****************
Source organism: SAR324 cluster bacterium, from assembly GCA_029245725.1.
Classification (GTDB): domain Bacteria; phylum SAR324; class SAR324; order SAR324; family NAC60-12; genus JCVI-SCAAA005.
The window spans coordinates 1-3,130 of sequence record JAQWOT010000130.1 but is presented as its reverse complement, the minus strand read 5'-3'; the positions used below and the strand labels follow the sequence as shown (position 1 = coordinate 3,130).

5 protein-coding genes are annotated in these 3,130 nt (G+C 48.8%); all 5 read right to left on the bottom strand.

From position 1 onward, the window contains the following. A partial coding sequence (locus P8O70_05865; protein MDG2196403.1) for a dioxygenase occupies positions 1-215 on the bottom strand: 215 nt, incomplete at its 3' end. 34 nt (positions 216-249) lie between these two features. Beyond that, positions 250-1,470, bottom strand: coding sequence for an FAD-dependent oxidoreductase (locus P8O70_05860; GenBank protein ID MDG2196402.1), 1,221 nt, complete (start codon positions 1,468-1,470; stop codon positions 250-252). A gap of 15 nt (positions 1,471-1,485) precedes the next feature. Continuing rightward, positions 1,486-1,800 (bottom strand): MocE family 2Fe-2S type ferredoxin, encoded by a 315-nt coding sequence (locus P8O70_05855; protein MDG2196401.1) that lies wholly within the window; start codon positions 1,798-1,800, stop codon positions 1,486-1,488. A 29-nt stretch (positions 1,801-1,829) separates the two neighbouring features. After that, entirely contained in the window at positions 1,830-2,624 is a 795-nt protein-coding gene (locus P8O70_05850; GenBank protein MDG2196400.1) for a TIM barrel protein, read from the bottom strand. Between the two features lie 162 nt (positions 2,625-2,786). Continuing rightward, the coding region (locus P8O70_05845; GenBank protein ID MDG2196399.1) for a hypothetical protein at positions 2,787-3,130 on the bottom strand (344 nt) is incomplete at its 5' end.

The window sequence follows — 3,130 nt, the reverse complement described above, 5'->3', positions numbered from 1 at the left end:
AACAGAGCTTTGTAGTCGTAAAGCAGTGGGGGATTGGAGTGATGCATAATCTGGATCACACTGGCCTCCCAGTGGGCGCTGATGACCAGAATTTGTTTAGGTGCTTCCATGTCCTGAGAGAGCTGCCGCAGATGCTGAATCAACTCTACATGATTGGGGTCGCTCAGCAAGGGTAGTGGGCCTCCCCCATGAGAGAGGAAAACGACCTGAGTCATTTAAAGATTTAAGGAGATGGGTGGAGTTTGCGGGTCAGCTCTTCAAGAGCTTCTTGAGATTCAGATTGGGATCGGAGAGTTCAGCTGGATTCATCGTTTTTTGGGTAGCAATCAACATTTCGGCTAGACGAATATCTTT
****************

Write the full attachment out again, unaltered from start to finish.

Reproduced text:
Source organism: SAR324 cluster bacterium, from assembly GCA_029245725.1.
Classification (GTDB): domain Bacteria; phylum SAR324; class SAR324; order SAR324; family NAC60-12; genus JCVI-SCAAA005.
The window spans coordinates 1-3,130 of sequence record JAQWOT010000130.1 but is presented as its reverse complement, the minus strand read 5'-3'; the positions used below and the strand labels follow the sequence as shown (position 1 = coordinate 3,130).

5 protein-coding genes are annotated in these 3,130 nt (G+C 48.8%); all 5 read right to left on the bottom strand.

From position 1 onward, the window contains the following. A partial coding sequence (locus P8O70_05865; protein MDG2196403.1) for a dioxygenase occupies positions 1-215 on the bottom strand: 215 nt, incomplete at its 3' end. 34 nt (positions 216-249) lie between these two features. Beyond that, positions 250-1,470, bottom strand: coding sequence for an FAD-dependent oxidoreductase (locus P8O70_05860; GenBank protein ID MDG2196402.1), 1,221 nt, complete (start codon positions 1,468-1,470; stop codon positions 250-252). A gap of 15 nt (positions 1,471-1,485) precedes the next feature. Continuing rightward, positions 1,486-1,800 (bottom strand): MocE family 2Fe-2S type ferredoxin, encoded by a 315-nt coding sequence (locus P8O70_05855; protein MDG2196401.1) that lies wholly within the window; start codon positions 1,798-1,800, stop codon positions 1,486-1,488. A 29-nt stretch (positions 1,801-1,829) separates the two neighbouring features. After that, entirely contained in the window at positions 1,830-2,624 is a 795-nt protein-coding gene (locus P8O70_05850; GenBank protein MDG2196400.1) for a TIM barrel protein, read from the bottom strand. Between the two features lie 162 nt (positions 2,625-2,786). Continuing rightward, the coding region (locus P8O70_05845; GenBank protein ID MDG2196399.1) for a hypothetical protein at positions 2,787-3,130 on the bottom strand (344 nt) is incomplete at its 5' end.

The window sequence follows — 3,130 nt, the reverse complement described above, 5'->3', positions numbered from 1 at the left end:
AACAGAGCTTTGTAGTCGTAAAGCAGTGGGGGATTGGAGTGATGCATAATCTGGATCACACTGGCCTCCCAGTGGGCGCTGATGACCAGAATTTGTTTAGGTGCTTCCATGTCCTGAGAGAGCTGCCGCAGATGCTGAATCAACTCTACATGATTGGGGTCGCTCAGCAAGGGTAGTGGGCCTCCCCCATGAGAGAGGAAAACGACCTGAGTCATTTAAAGATTTAAGGAGATGGGTGGAGTTTGCGGGTCAGCTCTTCAAGAGCTTCTTGAGATTCAGATTGGGATCGGAGAGTTCAGCTGGATTCATCGTTTTTTGGGTAGCAATCAACATTTCGGCTAGACGAATATCTTT